His Share: A Libyan Canadian leaves behind university life to join the revolution
TAREK EATS A CROISSANT with a sweet, nutty filling. He is lying almost flat in a bed at Polyclinique Errachid in Sfax, Tunisia, some 500 kilometres northwest of Tripoli, where he and other young fighters (known as the shabab) are resting and healing, and pre-Gadhafi flags hang over each bed. Flakes of pastry fall into Tarek’s chest hair. One of his guests, a fellow former rebel fighter, leans over and picks them out. With a smile, he says, “Grads,” referring to the rockets that used to drop on them in Dafniya, the western front in Misrata, Libya, and mimicking the movement with his hands. There, shrapnel took chunks out of young bodies. The soldiers who flooded into the regional field hospital looked less frightened than surprised by the possibility of death.
Tarek is a twenty-two-year-old Libyan Canadian. Born in Quebec, he grew up in Libya with dreams of returning, which he did after high school. Last February, when Libyans rose up to fight Moammar Gadhafi, he was a second-year business student at Bishop’s University in Sherbrooke, having previously worked part time at a Montreal Quiznos. He watched, alone in his apartment, as the revolution unfolded on television: “It seemed like a dream.” Soon afterward, he started attending protests in Montreal, where he found camaraderie and solace. A photo on Facebook shows him standing with other young Libyans, holding a white placard, bubble letters spelling out MR. HARPER PLEASE RECOGNIZE TRUE LIBYA. Despite the misgivings of his forty-year-old brother, Hatem, he decided to drop out of school and join the fight.
“I didn’t want to be the one who comes later,” he told me last April, when I met him for the first time at a mutual acquaintance’s home in Benghazi, Libya. He had just arrived, willing to die for his country, and was frustrated to find that engagement wasn’t as easy as showing up. Lounging on the cushions lining the guest room floor, he didn’t appear built for war. His two friends, fellow Libyan Canadians Adem and Qays, were lean and animated, but Tarek’s rotund frame, easy smile, and quiet, self-deprecating manner gave him a Winnie-the-Pooh-like presence. Adem and Qays talked about girls they would miss, girls who would miss them; Tarek talked about Montreal, and how much he missed his favourite spots. Between prayer breaks, they ate pizza and admired a friend’s AK-47 and FM light machine gun. “I want to get my share,” Tarek said.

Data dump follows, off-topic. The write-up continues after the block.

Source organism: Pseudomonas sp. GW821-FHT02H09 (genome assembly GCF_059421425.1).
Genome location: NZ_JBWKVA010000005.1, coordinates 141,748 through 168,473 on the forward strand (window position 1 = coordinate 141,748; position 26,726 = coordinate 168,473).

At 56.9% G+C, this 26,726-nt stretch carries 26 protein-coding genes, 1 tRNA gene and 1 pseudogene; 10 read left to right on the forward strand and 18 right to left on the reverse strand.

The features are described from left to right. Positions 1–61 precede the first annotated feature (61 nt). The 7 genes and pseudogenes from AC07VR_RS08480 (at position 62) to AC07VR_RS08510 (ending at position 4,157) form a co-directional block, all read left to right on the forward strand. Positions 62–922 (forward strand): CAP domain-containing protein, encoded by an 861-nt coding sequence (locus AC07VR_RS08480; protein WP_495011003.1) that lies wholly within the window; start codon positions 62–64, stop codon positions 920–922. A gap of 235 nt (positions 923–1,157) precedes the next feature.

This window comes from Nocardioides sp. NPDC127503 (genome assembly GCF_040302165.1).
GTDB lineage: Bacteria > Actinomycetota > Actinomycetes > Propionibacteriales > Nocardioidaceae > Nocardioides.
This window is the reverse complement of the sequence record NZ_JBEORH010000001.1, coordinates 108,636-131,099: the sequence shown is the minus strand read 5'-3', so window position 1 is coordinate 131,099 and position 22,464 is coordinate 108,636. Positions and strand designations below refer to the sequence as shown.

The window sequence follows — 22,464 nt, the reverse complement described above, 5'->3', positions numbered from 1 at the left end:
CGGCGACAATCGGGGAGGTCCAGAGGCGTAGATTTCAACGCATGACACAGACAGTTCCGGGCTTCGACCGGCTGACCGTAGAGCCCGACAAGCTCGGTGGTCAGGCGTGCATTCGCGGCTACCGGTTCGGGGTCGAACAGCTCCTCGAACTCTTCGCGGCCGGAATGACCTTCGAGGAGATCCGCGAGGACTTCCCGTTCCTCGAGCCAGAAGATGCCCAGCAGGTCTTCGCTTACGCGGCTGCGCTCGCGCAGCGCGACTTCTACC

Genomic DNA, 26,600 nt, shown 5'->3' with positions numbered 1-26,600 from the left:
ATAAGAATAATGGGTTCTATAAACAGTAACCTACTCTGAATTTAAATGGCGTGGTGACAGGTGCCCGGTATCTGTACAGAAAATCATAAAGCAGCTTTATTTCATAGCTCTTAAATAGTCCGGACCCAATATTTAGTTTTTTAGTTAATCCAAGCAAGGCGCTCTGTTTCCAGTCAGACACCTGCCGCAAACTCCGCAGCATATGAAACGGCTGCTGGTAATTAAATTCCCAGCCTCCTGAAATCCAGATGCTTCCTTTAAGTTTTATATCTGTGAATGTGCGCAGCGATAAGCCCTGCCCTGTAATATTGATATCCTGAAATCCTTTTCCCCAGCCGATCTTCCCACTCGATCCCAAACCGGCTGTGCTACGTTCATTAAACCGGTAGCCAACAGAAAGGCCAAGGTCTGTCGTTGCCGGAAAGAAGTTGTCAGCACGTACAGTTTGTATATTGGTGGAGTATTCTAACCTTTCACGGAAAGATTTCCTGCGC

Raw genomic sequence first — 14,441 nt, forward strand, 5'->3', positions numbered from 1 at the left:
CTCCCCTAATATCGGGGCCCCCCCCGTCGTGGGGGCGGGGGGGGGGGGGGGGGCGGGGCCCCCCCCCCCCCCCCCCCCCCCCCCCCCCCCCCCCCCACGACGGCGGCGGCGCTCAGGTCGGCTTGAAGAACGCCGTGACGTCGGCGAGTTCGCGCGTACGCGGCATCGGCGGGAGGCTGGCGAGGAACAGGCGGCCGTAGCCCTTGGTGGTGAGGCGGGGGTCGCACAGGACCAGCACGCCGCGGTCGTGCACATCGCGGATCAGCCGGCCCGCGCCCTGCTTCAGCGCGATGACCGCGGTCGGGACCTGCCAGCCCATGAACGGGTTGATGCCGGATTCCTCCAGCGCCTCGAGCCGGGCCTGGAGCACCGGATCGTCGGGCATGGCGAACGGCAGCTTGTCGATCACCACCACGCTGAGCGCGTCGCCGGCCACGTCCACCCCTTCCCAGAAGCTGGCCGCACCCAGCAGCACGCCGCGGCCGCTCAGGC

Four and a half months later, a loyalist’s bullet pierced his spine. A second one caught his right thigh. For fifteen days, he languished near death, and when his wounds finally healed he couldn’t feel anything below his navel. Today he has regained feeling down to his upper thighs. “The doctors, they say it’s a good sign,” he says, as he brushes his hands over a baseball-sized rock, a stand-in for water in cleansing before prayers. His catheter hasn’t been working properly, so he buzzes for a nurse. A pretty Tunisian enters and rubs his lower stomach to encourage the flow.